Toronto on track to surpass April's COVID-19 peak within weeks if we don't act fast
Cases of COVID-19 have been steadily rising in Toronto for months now, and today the city's top doctor painted a bleak picture of what's to come if we don't take swift and substantial action.
Speaking during the city's COVID-19 press briefing Wednesday afternoon, Chief Medical Officer of Health Dr. Eileen de Villa explained that the city's R level, also known as the Effective Reproductive Number (the average number of people infected by each case), is approximately 1.2.
She clarified that the outbreak is considered to be dying out when this number is below 1, it's under control when it's at 1, and it's considered out of control when the R level surpasses 1. This means the virus is currently spreading quickly and will continue to do so unless actions are taken to slow it down.
Based on the current R level and other data from Toronto Public Health, Dr. de Villa stated bluntly that the city is on track to surpass the peak we saw during the first wave back in April within the coming weeks without intervention, and it will only get worse from there.
Assuming we remain on the current track, the second wave is expected to continue to worsen and peak in the spring, sometime between early March and May of 2021.
Dr. de Villa also shared modelling drawn up by Toronto Public Health that shows three possible scenarios for what could happen if we wait different amounts of time to ramp up public health measures.
In the first scenario, if stricter measures are introduced at the end of October, the total number of people infected could be six times lower by May 2021, compared to taking no action.
In the second, if measures are introduced at the end of November, the number could be three times lower by May.
And, in the final scenario, the number of new infections could still be cut almost in half if new interventions are introduced at the end of December.
So what are these public health measures needed to ensure we keep case numbers as low as possible? The exact same ones we've been hearing about all along, of course: physical distancing, hand washing, staying home when sick, and mask usage.
Dr. de Villa has also been advocating for the province to shut down indoor dining and fitness classes in Toronto for a period of 28 days to help get the virus under control, but the province has not indicated that they have any intention of cooperating any time soon.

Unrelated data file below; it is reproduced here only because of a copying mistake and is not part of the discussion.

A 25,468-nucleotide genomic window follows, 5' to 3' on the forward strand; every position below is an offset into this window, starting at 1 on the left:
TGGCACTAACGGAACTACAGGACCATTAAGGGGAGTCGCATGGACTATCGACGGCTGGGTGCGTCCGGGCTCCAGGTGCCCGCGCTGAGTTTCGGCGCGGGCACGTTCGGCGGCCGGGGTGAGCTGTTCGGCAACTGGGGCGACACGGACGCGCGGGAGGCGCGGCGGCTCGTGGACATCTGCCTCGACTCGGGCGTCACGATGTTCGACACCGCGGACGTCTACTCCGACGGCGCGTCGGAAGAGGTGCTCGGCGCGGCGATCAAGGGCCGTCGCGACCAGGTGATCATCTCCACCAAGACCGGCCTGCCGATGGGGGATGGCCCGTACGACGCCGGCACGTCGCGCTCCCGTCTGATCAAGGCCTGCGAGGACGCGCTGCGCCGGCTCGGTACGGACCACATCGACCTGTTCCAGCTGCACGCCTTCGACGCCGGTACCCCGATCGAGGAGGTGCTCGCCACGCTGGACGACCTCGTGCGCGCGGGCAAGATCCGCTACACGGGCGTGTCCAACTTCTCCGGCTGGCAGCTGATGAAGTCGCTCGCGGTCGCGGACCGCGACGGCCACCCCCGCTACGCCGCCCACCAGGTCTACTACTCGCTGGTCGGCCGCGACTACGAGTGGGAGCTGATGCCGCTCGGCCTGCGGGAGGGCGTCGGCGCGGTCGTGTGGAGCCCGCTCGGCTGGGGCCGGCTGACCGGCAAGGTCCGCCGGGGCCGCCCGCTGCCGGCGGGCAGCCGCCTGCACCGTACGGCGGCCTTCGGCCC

In the meantime, she says it's about individual actions that can and should be taken by residents of Toronto to limit transmission.
"In any scenario, you aren't just passive observers. You do not need to wait to protect yourself and, by extension, everyone around you," she said, directly addressing the public. "The virus will find it a lot harder to spread if you aren't doing things that help it to spread."
The doctor then spoke about Thanksgiving as an example of a time when everyone must come together and make sacrifices for the greater good.
I know #Thanksgiving will look a little different this year & I thank everyone who is making their plans around the risk of #COVID19 to help keep their loved ones & our city safer. https://t.co/OwYPTivyMX— Dr. Eileen de Villa (@epdevilla) October 6, 2020
She clearly stated that people should only gather with members of their household for this holiday, and she said even those that live alone should consider connecting with people virtually.
If an individual lives alone and is in need of face-to-face contact for mental health reasons, she said people should meet outside, keep a distance, wear a mask and not get together to eat or drink.
"This year, no one should make the mistake of being in a crowded room full of people they don't live with," she said. "It just isn't worth it."
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